Curr Biol. 2021 Jan 4;S0960-9822(20)31833-9. doi: 10.1016/j.cub.2020.12.013. Online ahead of print.

Eyal Ben-David 1, Pinelopi Pliota 2, Sonya A Widen 2, Alevtina Koreshova 2, Tzitziki Lemus-Vergara 3, Philipp Verpukhovskiy 3, Sridhar Mandali 4, Christian Braendle 5, Alejandro Burga 6, Leonid Kruglyak 7

Affiliations

1 Department of Human Genetics, Department of Biological Chemistry, and Howard Hughes Medical Institute, University of California, Los Angeles, Los Angeles, CA 90095, USA; Department of Biochemistry and Molecular Biology, Institute for Medical Research Israel-Canada, The Hebrew University School of Medicine, Jerusalem, Israel. Electronic address: eyal.bendavid@mail.huji.ac.il.
2 Institute of Molecular Biotechnology of the Austrian Academy of Sciences (IMBA), Vienna BioCenter (VBC), Dr. Bohr-Gasse 3, 1030 Vienna, Austria.
3 Department of Human Genetics, Department of Biological Chemistry, and Howard Hughes Medical Institute, University of California, Los Angeles, Los Angeles, CA 90095, USA.
4 Department of Biological Chemistry, University of California, Los Angeles, Los Angeles, CA 90095, USA.
5 UniversitĂ© CĂ´te d’Azur, CNRS, Inserm, IBV, Nice 06100, France.
6 Institute of Molecular Biotechnology of the Austrian Academy of Sciences (IMBA), Vienna BioCenter (VBC), Dr. Bohr-Gasse 3, 1030 Vienna, Austria. Electronic address: alejandro.burga@imba.oeaw.ac.at.
7 Department of Human Genetics, Department of Biological Chemistry, and Howard Hughes Medical Institute, University of California, Los Angeles, Los Angeles, CA 90095, USA; Department of Biological Chemistry, University of California, Los Angeles, Los Angeles, CA 90095, USA. Electronic address: lkruglyak@mednet.ucla.edu.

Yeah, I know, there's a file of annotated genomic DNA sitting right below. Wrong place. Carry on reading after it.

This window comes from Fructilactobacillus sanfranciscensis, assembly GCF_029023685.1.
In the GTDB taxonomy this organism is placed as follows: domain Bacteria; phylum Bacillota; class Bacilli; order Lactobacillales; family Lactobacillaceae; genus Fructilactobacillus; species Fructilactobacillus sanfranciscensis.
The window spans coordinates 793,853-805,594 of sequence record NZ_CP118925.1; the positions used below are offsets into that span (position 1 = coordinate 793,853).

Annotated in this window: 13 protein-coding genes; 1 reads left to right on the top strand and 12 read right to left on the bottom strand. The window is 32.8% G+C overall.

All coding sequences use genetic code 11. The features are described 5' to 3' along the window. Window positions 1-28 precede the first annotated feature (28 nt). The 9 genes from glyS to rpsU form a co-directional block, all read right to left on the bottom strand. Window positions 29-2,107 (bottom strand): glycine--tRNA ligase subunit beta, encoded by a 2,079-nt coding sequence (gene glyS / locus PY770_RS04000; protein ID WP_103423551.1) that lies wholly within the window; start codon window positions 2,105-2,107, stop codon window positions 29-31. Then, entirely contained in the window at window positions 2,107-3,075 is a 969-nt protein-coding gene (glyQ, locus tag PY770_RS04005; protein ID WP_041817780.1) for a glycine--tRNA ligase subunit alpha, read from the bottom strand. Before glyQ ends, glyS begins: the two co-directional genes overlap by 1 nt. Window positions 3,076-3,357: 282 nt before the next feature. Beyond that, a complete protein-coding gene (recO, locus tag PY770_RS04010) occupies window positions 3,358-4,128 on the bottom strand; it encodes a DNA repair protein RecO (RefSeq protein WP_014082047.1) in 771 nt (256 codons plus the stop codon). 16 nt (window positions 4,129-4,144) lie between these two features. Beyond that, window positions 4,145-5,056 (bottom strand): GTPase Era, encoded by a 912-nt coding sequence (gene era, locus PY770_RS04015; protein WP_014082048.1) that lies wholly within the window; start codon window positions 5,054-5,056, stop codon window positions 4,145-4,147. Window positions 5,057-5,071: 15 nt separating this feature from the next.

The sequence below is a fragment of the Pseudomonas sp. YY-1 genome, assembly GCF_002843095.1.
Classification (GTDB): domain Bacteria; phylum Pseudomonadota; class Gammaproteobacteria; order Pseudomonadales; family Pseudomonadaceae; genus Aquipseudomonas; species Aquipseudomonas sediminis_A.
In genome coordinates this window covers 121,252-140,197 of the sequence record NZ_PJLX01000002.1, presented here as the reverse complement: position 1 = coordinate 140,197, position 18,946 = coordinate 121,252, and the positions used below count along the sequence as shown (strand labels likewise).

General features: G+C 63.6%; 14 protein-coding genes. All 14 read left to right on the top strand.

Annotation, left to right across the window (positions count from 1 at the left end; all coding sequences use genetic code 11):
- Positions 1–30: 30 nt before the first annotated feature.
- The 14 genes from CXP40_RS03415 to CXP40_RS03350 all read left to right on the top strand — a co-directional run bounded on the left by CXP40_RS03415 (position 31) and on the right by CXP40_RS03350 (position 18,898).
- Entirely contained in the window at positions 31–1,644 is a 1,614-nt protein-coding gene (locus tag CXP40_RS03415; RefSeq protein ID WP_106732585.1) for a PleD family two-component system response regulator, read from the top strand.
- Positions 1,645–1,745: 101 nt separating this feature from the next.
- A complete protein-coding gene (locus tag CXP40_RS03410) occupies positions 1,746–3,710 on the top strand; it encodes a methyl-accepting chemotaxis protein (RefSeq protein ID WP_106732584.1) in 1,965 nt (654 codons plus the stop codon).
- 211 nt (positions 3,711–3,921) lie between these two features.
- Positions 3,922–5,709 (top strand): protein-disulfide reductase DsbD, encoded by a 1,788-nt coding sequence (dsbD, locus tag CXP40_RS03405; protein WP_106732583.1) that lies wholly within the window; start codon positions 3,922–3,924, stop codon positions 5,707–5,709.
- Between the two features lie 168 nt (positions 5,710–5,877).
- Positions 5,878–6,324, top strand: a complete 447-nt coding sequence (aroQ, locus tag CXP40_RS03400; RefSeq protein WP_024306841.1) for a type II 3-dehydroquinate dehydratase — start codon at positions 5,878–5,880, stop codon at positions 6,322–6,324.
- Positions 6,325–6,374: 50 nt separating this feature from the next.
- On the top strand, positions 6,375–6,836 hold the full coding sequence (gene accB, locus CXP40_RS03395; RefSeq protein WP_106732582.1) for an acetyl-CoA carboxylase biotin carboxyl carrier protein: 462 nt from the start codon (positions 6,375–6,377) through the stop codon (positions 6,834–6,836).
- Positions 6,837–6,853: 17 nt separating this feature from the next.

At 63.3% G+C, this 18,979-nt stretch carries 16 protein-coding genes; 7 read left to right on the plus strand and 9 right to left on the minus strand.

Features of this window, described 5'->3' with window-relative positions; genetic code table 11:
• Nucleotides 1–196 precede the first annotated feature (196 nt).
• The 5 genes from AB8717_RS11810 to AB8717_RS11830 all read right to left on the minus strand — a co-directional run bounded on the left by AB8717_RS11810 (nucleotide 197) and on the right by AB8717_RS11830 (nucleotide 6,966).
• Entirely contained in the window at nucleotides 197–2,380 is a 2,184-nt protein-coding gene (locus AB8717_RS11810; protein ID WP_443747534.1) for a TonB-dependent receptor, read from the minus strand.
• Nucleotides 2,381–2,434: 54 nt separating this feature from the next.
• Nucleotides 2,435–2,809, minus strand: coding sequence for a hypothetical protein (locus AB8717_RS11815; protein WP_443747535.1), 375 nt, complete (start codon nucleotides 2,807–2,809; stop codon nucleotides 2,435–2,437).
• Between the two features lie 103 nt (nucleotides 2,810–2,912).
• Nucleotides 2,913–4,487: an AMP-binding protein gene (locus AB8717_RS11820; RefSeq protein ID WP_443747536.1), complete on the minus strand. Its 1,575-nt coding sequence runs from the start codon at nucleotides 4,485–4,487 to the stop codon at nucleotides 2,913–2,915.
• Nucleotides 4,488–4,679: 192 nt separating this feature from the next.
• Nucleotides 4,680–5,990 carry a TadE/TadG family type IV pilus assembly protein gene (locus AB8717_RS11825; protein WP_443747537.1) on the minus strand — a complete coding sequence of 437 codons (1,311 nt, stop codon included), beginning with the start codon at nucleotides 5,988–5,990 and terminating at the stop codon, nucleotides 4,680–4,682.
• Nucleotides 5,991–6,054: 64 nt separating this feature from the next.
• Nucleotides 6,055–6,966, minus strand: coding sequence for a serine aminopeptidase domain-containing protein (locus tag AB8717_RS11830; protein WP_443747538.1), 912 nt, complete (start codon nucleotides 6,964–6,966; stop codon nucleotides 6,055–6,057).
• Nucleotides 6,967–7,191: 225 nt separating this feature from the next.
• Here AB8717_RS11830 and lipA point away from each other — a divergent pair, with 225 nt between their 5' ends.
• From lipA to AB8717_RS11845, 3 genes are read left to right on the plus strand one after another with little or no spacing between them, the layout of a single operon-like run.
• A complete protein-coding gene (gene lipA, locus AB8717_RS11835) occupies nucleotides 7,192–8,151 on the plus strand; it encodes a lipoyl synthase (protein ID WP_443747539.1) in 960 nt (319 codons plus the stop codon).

Abstract

Toxin-antidote elements (TAs) are selfish genetic dyads that spread in populations by selectively killing non-carriers. TAs are common in prokaryotes, but very few examples are known in animals. Here, we report the discovery of maternal-effect TAs in both C. tropicalis and C. briggsae, two distant relatives of C. elegans. In C. tropicalis, multiple TAs combine to cause a striking degree of intraspecific incompatibility: five elements reduce the fitness of >70% of the F2 hybrid progeny of two Caribbean isolates. We identified the genes underlying one of the novel TAs, slow-1/grow-1, and found that its toxin, slow-1, is homologous to nuclear hormone receptors. Remarkably, although previously known TAs act during embryonic development, maternal loading of slow-1 in oocytes specifically slows down larval development, delaying the onset of reproduction by several days. Finally, we found that balancing selection acting on linked, conflicting TAs hampers their ability to spread in populations, leading to more stable genetic incompatibilities. Our findings indicate that TAs are widespread in Caenorhabditis species and target a wide range of developmental processes and that antagonism between them may cause lasting incompatibilities in natural populations. We expect that similar phenomena exist in other animal species.

PMID: 33417886
DOI: 10.1016/j.cub.2020.12.013